To that end, he matriculated at prestigious St. John’s College, run in Shanghai by the Anglicans and American Episcopalians. Like Trinity College, St. Johns conducted classes and extra-curricular activities in English. Here he studied English literature, German, political science, European history, metaphysics, and Christians religious instruction. He continued his reading of the Chinese classics, however, though few did so and the school, though requiring courses in of Chinese literature and philosophy, placed no importance upon them. The American president, Dr. Francis Lister Hawks Pott, who had married a Chinese girl, tried his best to inculcate a love of sports in his students. Once again Lin, though moderately good at tennis, poured his energies into the Literary and Debating Society. In a speech he called for the Chinese masses to rise up and support the new republican government. “When he spoke, his sentences were complex and layered, requiring the concentration of his listener. His voice was loud and strong, but his delivery somewhat stilted.’ (Lin, 61)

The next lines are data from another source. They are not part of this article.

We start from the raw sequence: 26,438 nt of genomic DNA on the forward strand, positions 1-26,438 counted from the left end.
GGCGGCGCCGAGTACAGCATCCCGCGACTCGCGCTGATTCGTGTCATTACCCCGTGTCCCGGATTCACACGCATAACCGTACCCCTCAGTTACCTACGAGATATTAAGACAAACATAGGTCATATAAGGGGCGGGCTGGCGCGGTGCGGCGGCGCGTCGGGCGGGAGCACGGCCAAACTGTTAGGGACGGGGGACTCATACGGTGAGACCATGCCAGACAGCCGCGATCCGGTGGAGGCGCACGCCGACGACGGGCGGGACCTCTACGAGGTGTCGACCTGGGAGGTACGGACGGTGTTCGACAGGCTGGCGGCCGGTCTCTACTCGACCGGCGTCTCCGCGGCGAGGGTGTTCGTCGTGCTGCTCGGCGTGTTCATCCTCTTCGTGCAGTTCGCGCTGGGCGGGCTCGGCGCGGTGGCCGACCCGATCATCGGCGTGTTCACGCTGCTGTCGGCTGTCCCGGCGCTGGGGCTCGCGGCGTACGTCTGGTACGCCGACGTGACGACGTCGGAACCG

Soon, he was elected president of the debating society and editor of the school newspaper, the Echo. When commencement came, he gave the keynote speech, in which he urged his classmates to study classical Chinese literature, saying “we owe it to posterity to preserve our literature… . It is part of our patriotism, a part of our spirit of nationality.” (Lin 65) He received two gold medals, for fiction and for the best English essay; with two others he was given a silver cup for winning an interclass debate.
To gain theological training, he travelled to the United States in 1918 to enrol at the Episcopal Divinity School in Philadelphia. Concurrently, he took classes in Philosophy at Pennsylvania State University. The Social Gospel movement was in full stride at the time, so Lin would have been taught theology from a “modernist,” or liberal point of view, with an emphasis upon the human side of Christ and the duty of Christians to participate in society. With a strong confidence in the natural powers of humans, modernists played down the necessity of personal conversion to Christ and a life of holiness, and trumpeted the reforming potential of governments, leaning towards socialist politics.
While in the United States, he joined the Chinese Students’ Alliance and was elected as Secretary. As a fierce patriot, he joined the enraged students in writing a letter to the United States Senate Foreign Relations Committee protesting the betrayal of China by the Allies when they “gave” Shandong Province to the Japanese after World War I.